Moses Lake, WA 98837, USA

Grant County unemployment levels stayed stable in 2018

By CHERYL SCHWEIZER
For The Basin Business Journal

MOSES LAKE — Unemployment in Grant County remained stable in 2018 at an average of 6.3 percent for the year, the lowest average annual unemployment since the advent of electronic record keeping in 1990. That’s the same rate as 2017.

Unemployment in December was 8.5 percent, up from 8.1 percent in December 2017.

“Between the Decembers of 2017 and 2018, local nonfarm employment rose by 3.6 percent, from 28,600 jobs to 29,640 jobs,” wrote Don Meseck, regional labor economist for the Washington Department of Employment Security. “Year over year, total nonfarm employment in Grant County has been rising now for the past 12 months.”

That’s the good news. “Less encouraging is that the number of unemployed increased at a 5.3 percent pace with 186 more Grant County residents out of work in December 2018 than December 2017.”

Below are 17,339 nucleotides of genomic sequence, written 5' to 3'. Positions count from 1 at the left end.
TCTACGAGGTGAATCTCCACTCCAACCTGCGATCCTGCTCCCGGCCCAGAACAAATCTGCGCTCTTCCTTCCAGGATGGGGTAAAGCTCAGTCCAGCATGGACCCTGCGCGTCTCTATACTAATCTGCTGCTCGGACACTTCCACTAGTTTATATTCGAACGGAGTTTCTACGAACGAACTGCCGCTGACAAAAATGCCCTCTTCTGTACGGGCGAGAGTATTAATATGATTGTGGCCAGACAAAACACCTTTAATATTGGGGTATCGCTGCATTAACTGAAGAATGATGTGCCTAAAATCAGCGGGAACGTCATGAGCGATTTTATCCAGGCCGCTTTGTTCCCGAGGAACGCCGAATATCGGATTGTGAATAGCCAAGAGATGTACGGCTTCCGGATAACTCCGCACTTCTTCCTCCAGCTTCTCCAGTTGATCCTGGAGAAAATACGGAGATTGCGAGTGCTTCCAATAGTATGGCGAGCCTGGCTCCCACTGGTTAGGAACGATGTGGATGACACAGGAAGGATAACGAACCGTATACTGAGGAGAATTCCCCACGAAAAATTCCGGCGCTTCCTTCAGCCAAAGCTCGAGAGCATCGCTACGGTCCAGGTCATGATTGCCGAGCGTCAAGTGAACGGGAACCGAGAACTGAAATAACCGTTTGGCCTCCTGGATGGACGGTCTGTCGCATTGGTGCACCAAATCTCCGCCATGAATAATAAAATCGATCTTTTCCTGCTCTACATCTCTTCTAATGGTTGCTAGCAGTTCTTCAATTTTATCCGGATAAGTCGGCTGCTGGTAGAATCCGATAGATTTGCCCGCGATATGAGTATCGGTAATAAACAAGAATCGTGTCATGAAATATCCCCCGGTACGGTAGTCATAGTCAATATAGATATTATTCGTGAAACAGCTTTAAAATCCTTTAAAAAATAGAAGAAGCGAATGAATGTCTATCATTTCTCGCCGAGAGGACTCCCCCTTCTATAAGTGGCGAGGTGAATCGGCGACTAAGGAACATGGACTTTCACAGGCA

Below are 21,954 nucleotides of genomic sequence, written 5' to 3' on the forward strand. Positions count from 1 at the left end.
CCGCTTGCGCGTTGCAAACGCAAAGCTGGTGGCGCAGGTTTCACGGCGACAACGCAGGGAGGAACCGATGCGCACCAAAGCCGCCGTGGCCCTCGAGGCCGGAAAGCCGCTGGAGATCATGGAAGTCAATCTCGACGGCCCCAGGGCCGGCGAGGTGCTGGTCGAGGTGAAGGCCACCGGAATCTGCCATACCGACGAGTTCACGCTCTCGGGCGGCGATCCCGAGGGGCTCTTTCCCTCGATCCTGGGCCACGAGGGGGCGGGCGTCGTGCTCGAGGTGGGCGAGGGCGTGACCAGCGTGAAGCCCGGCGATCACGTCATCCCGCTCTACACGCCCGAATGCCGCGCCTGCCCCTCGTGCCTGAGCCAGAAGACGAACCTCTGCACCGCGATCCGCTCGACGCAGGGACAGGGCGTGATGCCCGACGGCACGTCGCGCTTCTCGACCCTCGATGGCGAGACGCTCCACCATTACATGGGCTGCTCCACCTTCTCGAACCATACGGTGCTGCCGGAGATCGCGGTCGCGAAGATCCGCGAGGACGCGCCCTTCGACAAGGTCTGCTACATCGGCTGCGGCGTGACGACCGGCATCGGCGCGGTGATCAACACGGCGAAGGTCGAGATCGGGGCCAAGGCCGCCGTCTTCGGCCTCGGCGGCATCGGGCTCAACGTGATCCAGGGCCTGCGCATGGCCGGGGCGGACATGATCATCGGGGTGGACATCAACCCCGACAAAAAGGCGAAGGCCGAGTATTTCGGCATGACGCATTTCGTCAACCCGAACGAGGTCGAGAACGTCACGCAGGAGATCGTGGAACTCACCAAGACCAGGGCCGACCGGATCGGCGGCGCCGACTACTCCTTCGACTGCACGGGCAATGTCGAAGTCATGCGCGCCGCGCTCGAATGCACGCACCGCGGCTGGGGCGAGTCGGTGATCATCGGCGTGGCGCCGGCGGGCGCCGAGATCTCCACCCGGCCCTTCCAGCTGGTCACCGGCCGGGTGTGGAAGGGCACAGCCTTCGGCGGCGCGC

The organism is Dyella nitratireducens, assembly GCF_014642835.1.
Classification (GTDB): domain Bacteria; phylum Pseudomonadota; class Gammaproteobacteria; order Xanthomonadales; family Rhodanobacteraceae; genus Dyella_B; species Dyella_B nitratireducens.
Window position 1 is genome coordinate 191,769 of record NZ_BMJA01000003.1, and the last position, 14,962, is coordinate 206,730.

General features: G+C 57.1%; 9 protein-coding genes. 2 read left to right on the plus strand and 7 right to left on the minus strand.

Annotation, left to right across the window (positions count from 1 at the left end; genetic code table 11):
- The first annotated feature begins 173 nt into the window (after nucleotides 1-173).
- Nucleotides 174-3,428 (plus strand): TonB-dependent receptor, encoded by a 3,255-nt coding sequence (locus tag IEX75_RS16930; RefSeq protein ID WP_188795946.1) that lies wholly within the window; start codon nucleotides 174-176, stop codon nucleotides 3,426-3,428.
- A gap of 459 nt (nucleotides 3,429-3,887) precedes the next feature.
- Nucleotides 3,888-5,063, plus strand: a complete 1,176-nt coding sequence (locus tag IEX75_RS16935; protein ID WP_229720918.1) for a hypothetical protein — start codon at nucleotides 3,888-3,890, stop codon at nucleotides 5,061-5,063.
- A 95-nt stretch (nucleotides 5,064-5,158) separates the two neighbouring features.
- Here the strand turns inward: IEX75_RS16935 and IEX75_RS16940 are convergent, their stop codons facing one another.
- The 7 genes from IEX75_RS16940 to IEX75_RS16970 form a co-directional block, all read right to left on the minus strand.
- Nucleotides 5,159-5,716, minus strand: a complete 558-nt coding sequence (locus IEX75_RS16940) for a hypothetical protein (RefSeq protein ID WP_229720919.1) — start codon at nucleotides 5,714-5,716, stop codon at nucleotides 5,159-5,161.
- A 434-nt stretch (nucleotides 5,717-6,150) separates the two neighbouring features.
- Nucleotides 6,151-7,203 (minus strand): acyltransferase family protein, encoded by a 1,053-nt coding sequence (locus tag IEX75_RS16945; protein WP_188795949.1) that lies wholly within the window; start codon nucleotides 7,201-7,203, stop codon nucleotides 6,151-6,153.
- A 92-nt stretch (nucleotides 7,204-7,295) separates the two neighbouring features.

The county’s durable goods manufacturing sector continues to shrink, losing 190 jobs between December 2017 and December 2018. The education and health services sector also lost jobs, dropping 70 jobs between the Decembers.

Most sectors of the economy gained jobs between the Decembers, however.

“Mining, logging and construction” sector jobs are mostly construction in Grant County, and that sector added 120 jobs year over year. Non-durable goods manufacture added 60 jobs, year over year, retail trade added 140 jobs between the Decembers. The transportation, warehousing and utilities sector added 60 jobs year over year.

“Information and financial services employment in Grant County has been rising for the past 15 months, October 2017 through December 2018,” Meseck wrote. The sector added 220 jobs year over year. The professional and business services sector has been growing over the last 12 months, January through December, Meseck said. “This industry provided 570 more jobs countywide in December 2018 than in December 2017, and accounting for over half, 54.8 percent of all jobs added to the Grant County nonfarm labor market during this time frame.”

Government sectors lost jobs, except education, which added 60 jobs.

Agricultural employment is evaluated on a 10-year cycle, with 2017 being the latest data available. That shows the ag sector accounts for about 26.1 of total covered employment in Grant County. That’s an increase of 2.2 percent when compared with 2017.

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